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Better Know An Umpire: Gary Darling

Welcome to Better Know An Umpire, an effort to educate ourselves on the human elements who have ultimate decision-making power over some 2,500 Major League Baseball games a year. (All cumulative statistics are through the 2011 season, unless otherwise stated.)

Name: Gary Darling

Uniform number: 37 (crew chief)

Age: 54

Height/weight: 6-foot-3, 215 pounds

First year as MLB umpire: 1986

Total MLB games worked through 2011: 2,996 (home plate: 748)

Previous experience: Northwest League, California League, Texas League, Pacific Coast League


Career ejections: 98

No-hitters called: None

Over/under record (1999-2011): 179-179

Hated in: San Francisco, Oakland, Cincinnati, Baltimore

Notable alleged blown calls: Rockies-Giants, April 29, 2008; A's-White Sox, August 16, 2009; Twins-Orioles, July 22, 2010.

Claim to fame: In August 1991, Darling filed a $5 millon defamation lawsuit against then-Reds manager Lou Piniella, who claimed that Darling didn't call his team's games fairly. The suit was settled out of court that December. After the settlement, Piniella issued a statement:

The major league umpires are, in my opinion, the finest officials in any sport today. Under difficult circumstances, they acquit themselves with the very highest degree of professionalism and this has earned the respect and esteem of everyone in the game.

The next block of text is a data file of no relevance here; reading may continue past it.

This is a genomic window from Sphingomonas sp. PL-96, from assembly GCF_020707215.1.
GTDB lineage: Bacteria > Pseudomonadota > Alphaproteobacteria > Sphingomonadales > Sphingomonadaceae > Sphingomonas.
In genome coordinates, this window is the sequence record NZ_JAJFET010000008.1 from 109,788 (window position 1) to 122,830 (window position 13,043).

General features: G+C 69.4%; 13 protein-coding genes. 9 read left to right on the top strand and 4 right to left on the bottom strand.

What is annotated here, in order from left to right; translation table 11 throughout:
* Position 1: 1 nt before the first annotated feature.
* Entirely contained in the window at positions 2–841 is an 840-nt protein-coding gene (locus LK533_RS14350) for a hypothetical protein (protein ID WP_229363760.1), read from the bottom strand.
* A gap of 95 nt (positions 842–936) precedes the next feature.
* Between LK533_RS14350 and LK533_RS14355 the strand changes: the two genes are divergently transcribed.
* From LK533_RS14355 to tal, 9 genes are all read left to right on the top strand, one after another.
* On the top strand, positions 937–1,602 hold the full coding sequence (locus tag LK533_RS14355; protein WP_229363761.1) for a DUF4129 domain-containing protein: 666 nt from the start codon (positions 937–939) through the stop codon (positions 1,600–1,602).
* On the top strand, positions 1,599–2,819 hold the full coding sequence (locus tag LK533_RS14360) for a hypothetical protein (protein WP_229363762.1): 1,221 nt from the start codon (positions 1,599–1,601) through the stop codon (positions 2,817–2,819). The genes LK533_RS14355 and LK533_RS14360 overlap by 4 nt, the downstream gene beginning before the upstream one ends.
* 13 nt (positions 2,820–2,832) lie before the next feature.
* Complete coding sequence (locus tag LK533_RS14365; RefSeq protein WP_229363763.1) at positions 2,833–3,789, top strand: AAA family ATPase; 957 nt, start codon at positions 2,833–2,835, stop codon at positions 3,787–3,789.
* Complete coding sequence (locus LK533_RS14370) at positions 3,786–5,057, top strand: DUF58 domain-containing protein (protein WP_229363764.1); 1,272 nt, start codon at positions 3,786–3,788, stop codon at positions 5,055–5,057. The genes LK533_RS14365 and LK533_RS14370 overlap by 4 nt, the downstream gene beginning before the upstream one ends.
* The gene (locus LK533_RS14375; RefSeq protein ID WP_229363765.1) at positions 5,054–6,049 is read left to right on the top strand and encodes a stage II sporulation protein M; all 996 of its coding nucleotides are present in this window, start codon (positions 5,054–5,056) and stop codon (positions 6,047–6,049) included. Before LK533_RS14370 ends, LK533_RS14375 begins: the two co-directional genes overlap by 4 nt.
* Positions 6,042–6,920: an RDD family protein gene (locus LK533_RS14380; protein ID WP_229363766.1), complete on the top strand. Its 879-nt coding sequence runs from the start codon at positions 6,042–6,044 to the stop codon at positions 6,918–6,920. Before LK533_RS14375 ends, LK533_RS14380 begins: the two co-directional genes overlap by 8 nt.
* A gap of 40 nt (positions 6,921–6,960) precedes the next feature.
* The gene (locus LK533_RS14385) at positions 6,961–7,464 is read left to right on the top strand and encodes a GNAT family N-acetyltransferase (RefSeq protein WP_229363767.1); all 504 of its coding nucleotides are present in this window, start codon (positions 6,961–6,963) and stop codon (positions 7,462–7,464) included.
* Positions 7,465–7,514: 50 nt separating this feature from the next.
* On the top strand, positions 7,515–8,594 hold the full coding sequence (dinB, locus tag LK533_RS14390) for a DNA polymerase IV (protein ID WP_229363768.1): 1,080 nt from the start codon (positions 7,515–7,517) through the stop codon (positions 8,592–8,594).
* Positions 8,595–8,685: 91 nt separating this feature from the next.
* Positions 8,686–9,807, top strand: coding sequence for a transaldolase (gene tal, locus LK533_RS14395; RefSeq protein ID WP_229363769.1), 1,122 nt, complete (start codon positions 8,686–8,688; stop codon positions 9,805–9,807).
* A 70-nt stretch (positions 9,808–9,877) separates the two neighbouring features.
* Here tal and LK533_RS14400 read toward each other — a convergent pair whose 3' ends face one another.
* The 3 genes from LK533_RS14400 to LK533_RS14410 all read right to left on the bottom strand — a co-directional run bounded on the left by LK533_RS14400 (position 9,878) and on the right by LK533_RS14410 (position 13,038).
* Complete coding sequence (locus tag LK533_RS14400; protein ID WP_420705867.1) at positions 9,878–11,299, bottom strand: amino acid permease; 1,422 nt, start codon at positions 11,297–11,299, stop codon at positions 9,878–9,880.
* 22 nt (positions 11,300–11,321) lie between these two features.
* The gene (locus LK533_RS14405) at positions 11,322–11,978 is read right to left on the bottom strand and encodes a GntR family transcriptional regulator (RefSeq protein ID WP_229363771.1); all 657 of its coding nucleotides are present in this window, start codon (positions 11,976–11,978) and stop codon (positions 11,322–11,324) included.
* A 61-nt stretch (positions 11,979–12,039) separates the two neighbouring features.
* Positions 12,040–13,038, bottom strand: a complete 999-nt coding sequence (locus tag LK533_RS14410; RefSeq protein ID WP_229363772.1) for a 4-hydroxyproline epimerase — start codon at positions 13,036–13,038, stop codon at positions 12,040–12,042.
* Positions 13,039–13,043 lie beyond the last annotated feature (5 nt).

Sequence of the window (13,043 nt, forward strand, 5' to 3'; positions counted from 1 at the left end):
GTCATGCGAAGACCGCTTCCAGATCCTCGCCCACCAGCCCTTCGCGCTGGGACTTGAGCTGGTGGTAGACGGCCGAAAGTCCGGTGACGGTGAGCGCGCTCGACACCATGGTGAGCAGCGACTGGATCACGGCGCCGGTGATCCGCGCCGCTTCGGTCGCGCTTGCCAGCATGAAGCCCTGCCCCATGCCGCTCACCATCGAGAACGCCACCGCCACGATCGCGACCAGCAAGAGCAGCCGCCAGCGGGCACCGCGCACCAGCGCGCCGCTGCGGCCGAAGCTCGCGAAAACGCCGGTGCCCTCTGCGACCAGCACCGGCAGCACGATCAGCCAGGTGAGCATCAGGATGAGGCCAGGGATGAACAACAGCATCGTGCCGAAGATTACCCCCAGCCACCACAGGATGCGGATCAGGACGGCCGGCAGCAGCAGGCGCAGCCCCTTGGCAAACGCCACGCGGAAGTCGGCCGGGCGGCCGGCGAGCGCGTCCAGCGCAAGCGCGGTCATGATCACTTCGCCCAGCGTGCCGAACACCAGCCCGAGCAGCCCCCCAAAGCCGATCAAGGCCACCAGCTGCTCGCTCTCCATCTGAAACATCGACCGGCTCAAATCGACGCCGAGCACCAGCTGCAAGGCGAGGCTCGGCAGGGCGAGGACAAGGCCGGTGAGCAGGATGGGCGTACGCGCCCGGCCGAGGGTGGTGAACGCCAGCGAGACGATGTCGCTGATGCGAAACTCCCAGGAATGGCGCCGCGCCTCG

I have high regard for Gary Darling's integrity and deeply regret comments that may have maligned his character in any way. Like his fellow umpires, he does his utmost day in and day out to fairly and dispassionately get the right call. I may not agree with each and every call, but that does not alter the fact that the major league umpires are essentially simply the best.


Scouting report from Major League Umpires' Performance, 2007-2010, by Andy Goldblatt:

Behind the plate, Darling is consistently reluctant to call balls, as his BB/9 is below average every year and 13th lowest of the 77 umpires who worked 500 or more innings from 2007 through 2010.


Scouting report from Bill Simmons:

By the way, on the list of "500 reasons that I'm NOT excited to have baseball back," crummy home plate umpiring has to rank right up there. You could park a Hummer in Gary Darling's strike zone today.


Scouting report from an angry blogger:

Lincecum out of the wind-up. Before Timmy starts his delivery, Bengie Molina gets up out of his stance and calls for time. Gary Darling, crew chief and homeplate umpire and ass-monkey of the week award winner, throws his hands in the air in a normal time out procedure. Then, as soon as Lincecum steps off the mound, Darling calls a fucking balk! Winning run scores.

You just fucking called time, you dick. That means that the ball is dead. There are no balks during a time out. That's how time outs work. You can't call time then change your mind and call a balk. No. Cannot. That only makes sense if you're an asshole. You're an asshole, Gary Darling. An ASSHOLE!

What the fuck was that?

Gary Darling is a dick.

I'm fucking livid.

And that's a haiku and I didn't even fucking know it. Suck on that, Darling.

Average K/9 (2011): 15.2

Average BB/9 (2011): 6.1

Sample PITCHf/x strike zone: September 3, 2011. Darling's ever-expanding strike zone left Rangers pitcher Colby Lewis completely flummoxed.


True fact: Bears an uncanny resemblance to No Reservations host Anthony Bourdain.


On umpiring:

I worked with Steve Ripley, Larry Poncino, and Mike Winters in 1998 on the weekend when Mark McGwire hit home runs 60, 61, and 62. it was an electric atmosphere. Just as players and fans want to be in and at big games, umpires enjoy being on the field during baseball's memorable moments.


Strike 3 call:


To check out other installments of Better Know An Umpire, click here.

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